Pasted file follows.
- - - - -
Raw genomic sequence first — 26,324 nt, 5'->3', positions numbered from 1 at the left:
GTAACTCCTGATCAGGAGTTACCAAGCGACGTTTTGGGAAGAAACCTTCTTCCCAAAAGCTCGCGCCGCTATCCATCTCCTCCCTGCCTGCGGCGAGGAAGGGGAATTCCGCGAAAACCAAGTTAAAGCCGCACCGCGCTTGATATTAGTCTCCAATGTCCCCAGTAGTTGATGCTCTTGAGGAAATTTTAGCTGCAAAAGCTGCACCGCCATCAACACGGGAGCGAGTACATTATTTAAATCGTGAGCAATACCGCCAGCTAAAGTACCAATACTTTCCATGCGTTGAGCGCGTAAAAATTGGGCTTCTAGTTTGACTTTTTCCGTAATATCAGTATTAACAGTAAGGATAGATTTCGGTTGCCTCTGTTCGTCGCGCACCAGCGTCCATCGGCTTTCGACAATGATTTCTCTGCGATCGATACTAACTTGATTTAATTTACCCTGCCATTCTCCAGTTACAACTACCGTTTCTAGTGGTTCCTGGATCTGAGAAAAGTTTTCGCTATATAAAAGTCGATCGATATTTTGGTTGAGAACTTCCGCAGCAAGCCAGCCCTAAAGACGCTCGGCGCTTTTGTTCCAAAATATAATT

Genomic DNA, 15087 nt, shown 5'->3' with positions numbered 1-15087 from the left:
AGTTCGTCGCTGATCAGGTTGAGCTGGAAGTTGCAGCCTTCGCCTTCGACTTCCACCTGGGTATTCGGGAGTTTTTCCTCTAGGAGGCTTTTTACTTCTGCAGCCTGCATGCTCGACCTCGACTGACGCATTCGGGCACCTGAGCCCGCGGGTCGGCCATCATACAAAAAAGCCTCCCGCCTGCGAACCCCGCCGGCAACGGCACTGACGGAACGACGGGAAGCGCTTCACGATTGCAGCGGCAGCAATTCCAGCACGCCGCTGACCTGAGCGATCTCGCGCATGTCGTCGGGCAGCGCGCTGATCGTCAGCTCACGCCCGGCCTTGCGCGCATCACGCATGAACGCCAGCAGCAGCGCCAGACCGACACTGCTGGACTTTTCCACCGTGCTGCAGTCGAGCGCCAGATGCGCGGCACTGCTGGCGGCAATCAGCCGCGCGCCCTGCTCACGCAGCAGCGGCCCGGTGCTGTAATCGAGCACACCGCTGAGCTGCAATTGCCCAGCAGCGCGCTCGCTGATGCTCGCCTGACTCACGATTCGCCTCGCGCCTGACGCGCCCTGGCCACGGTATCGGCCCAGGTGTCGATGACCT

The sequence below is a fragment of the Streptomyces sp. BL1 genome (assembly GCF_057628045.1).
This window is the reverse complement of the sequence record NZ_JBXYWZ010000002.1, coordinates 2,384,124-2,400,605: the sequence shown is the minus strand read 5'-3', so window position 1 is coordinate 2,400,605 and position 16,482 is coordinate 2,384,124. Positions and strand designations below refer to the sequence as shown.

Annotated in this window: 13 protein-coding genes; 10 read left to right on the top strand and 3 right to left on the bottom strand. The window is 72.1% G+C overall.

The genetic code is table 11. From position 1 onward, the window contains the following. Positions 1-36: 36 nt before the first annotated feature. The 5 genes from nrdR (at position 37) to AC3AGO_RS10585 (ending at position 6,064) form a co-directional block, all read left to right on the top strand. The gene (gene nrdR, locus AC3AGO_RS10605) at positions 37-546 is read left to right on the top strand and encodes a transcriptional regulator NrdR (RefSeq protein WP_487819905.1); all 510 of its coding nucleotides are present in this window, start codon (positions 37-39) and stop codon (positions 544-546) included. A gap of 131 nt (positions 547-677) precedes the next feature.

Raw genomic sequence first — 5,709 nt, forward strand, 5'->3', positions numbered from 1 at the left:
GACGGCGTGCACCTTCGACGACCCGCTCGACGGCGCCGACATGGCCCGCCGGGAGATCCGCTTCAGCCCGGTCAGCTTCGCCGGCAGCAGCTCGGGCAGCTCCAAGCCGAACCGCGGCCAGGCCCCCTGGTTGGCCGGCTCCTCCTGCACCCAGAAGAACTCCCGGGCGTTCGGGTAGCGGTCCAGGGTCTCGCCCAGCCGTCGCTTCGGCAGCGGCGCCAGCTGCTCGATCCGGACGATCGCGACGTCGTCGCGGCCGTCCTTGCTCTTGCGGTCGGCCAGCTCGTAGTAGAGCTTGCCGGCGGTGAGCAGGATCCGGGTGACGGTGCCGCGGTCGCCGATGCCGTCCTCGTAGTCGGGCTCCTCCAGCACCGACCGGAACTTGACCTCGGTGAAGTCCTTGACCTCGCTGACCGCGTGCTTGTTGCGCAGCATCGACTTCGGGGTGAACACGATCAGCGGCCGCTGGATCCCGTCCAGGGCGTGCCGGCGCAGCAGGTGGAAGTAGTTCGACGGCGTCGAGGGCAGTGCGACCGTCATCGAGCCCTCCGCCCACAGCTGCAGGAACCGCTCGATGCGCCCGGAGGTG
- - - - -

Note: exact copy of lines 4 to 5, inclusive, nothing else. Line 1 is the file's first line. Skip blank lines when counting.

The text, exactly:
AGTTCGTCGCTGATCAGGTTGAGCTGGAAGTTGCAGCCTTCGCCTTCGACTTCCACCTGGGTATTCGGGAGTTTTTCCTCTAGGAGGCTTTTTACTTCTGCAGCCTGCATGCTCGACCTCGACTGACGCATTCGGGCACCTGAGCCCGCGGGTCGGCCATCATACAAAAAAGCCTCCCGCCTGCGAACCCCGCCGGCAACGGCACTGACGGAACGACGGGAAGCGCTTCACGATTGCAGCGGCAGCAATTCCAGCACGCCGCTGACCTGAGCGATCTCGCGCATGTCGTCGGGCAGCGCGCTGATCGTCAGCTCACGCCCGGCCTTGCGCGCATCACGCATGAACGCCAGCAGCAGCGCCAGACCGACACTGCTGGACTTTTCCACCGTGCTGCAGTCGAGCGCCAGATGCGCGGCACTGCTGGCGGCAATCAGCCGCGCGCCCTGCTCACGCAGCAGCGGCCCGGTGCTGTAATCGAGCACACCGCTGAGCTGCAATTGCCCAGCAGCGCGCTCGCTGATGCTCGCCTGACTCACGATTCGCCTCGCGCCTGACGCGCCCTGGCCACGGTATCGGCCCAGGTGTCGATGACCT

The sequence below is a fragment of the Streptomyces sp. BL1 genome (assembly GCF_057628045.1).